A Blog About Intellectual Property Litigation and the District of Delaware

Entries for tag: Scheduling Order

Francois Olwage, Unsplash

Sir Isaac Newton once wrote to Robert Hooke (Hooke’s Law): “If I have seen further, it is by standing on the shoulders of giants.” This quote was the cornerstone on which I built my 5th grade graduation speech, because it seemed to be an eloquent way to say “don’t reinvent the wheel”.

Judge Hatcher appears to be building on the knowledge accumulated by judges occupying the bench before her. In particular, Judge Hatcher’s new form Scheduling Order for patent cases seems strongly inspired by Judge Hall’s and Judge Burke’s form orders.

Here are a few differences . . .

  • Omits the paragraph on the unavailability of the ADR Process. This indicates that the Court expects litigants to …

Stop Sign
Luke van Zyl, Unsplash

We've talked about how it's generally understood that parties can agree to modify certain deadlines in the District of Delaware without a stipulation, such as discovery response deadlines, deposition dates before the close of fact discovery, or deadlines under the Default Standard.

We were careful to exclude depositions occurring after the close of fact discovery from that list. After all, the fact discovery deadline is set by court order. Thus, parties often stipulate to take fact depositions after the close of fact discovery.

An opinion from Judge Williams yesterday held that these stips are unnecessary, and the parties can take depositions after the close of fact discovery without any stip to that effect:

ORAL ORDER: The Court has reviewed the Stipulation to take deposition outside fact discovery ...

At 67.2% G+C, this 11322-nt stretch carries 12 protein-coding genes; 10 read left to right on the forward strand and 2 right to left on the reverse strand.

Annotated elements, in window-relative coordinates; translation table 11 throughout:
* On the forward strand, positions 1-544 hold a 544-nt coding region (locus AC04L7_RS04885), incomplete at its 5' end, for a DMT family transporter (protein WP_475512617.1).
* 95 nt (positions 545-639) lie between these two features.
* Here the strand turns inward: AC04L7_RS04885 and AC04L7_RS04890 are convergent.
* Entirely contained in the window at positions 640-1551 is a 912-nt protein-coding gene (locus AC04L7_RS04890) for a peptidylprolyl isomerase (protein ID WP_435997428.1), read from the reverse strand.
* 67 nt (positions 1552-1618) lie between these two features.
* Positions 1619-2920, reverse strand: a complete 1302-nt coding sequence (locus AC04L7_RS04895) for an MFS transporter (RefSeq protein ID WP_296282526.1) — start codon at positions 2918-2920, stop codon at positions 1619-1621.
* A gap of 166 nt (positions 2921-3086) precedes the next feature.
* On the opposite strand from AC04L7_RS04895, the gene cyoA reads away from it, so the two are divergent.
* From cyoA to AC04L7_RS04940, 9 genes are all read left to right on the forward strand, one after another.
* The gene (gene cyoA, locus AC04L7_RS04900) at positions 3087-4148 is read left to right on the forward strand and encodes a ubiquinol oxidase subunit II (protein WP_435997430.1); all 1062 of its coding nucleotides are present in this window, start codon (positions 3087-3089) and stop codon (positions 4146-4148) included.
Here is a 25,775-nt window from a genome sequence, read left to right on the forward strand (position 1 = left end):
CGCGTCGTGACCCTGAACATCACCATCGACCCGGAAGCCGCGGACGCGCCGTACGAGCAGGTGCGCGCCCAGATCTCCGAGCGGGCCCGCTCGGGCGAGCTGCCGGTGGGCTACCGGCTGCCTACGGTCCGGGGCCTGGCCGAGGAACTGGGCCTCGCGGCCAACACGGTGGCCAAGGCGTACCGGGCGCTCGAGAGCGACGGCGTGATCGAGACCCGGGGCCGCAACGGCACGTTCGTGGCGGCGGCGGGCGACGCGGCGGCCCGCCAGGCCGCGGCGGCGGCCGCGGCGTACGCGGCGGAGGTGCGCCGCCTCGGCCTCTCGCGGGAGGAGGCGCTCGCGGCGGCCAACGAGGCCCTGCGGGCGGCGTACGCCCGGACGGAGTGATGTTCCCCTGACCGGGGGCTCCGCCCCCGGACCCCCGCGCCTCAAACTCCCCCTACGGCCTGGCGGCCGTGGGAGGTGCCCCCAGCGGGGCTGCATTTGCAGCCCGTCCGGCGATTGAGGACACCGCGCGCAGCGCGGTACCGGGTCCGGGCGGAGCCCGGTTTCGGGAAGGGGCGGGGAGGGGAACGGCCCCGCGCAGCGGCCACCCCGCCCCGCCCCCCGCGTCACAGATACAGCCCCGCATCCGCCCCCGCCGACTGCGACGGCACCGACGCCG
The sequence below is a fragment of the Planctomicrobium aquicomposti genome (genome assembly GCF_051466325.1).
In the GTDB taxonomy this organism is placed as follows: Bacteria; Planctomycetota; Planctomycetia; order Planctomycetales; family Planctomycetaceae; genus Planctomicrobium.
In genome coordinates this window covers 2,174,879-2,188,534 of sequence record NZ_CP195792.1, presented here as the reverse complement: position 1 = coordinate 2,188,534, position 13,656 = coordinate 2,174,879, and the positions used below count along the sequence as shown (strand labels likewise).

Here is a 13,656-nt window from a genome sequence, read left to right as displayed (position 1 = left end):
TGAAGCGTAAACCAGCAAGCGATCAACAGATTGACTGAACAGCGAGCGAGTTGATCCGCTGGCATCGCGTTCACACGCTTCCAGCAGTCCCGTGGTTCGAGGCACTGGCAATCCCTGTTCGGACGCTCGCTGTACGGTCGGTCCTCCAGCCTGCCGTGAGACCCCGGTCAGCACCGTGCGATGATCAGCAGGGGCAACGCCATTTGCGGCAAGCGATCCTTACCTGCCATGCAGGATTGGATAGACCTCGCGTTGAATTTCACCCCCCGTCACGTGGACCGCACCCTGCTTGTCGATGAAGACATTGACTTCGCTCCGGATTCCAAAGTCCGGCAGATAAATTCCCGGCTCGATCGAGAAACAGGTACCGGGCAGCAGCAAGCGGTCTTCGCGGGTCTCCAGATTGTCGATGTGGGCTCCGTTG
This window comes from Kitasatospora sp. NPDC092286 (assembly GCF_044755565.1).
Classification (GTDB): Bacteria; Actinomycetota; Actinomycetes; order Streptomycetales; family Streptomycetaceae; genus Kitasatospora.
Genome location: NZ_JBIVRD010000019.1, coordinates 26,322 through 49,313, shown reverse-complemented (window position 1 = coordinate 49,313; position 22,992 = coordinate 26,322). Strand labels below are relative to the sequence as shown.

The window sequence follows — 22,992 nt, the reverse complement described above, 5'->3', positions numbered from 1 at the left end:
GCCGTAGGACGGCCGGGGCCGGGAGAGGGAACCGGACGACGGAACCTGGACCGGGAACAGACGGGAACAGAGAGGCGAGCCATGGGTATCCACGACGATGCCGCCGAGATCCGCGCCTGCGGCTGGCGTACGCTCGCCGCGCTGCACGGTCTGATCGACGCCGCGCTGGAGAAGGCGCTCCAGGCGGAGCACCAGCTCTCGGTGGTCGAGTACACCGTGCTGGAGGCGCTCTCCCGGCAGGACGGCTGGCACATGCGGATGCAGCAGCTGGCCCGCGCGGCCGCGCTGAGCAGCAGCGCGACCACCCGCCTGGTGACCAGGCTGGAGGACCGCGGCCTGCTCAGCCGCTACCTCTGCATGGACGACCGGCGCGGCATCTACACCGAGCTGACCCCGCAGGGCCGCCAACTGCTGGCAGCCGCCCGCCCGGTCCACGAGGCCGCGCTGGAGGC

Rule 16(b)(4) is deeply ingrained in the mind, body and soul of every DE lawyer. To modify the scheduling order, one must show good cause. Good cause, in turn, hinges upon the diligence of the movant.

More than 1,000 orders in DE patent cases analyze whether a party was diligent. Some have praised the herculean efforts of the parties (not a lot of those, honestly), while others cursed their lazy hides for daring hobble up the Courtroom steps (somewhat more common).

"Diligence" AI-Generated, displayed with permission

I have analyzed every single one to determine how often the Court found diligence.

I'm sorry that was a joke. We have a GoFundMe for an intern. Please donate if you would like that level of analysis. Instead I have looked at the last 10 such opinions and orders. Of those, a scant 3 found the movant diligent and granted the requested schedule extension, whilst 7 found the movant had delayed and denied the request.

Obviously this is a fact dependent inquiry, but it's something to consider the next time you move for an extension.

Delaware regulars will know that a stipulation to extend a deadline will—with certain limited exceptions—usually be granted as a matter of course. Moreover, the common wisdom is that one ought to agree to a short extension of a discovery or briefing deadline, absent some strong reason not to. Such is the DELAWARE WAY (TM).

Sometimes, though, a request for an extension just rubs you the wrong way. Maybe they ask late, maybe they jerked you around when you asked for an extension last time, maybe you saw them double-dip a chip at the last bar mixer and you just can't get over it. In those times, it's nice to be able to point to case where the court denied a …

In the before time, when the green grass grew tall even in the wan Wilmington sun, all scheduling orders had two rounds of contentions, one early in the case and another near the close of fact discovery. A bit over two years ago, Judge Connolly shook things up by introducing a new form order in his cases that included only a single round of contentions early in the case and requiring "good cause" to amend.

AI-Generated, displayed with permission

And so, on this slow news day, I decided to take a look back at how often parties manage to show the requisite good cause to amend their contentions in cases assigned to Judge Connolly (many of these are decided in the first instance by a magistrate judge).

The upshot is, that most of these motions seem to succeed. DocketNavigator shows 10 such motions in cases assigned to Judge Connolly (which strikes me as low, but I'm not a soulless trawling algorithm, so what do I know?). Of those 7 have been granted, and only 3 have been denied. Normally I would put in the percentages here, but I trust you all to do the math on this one.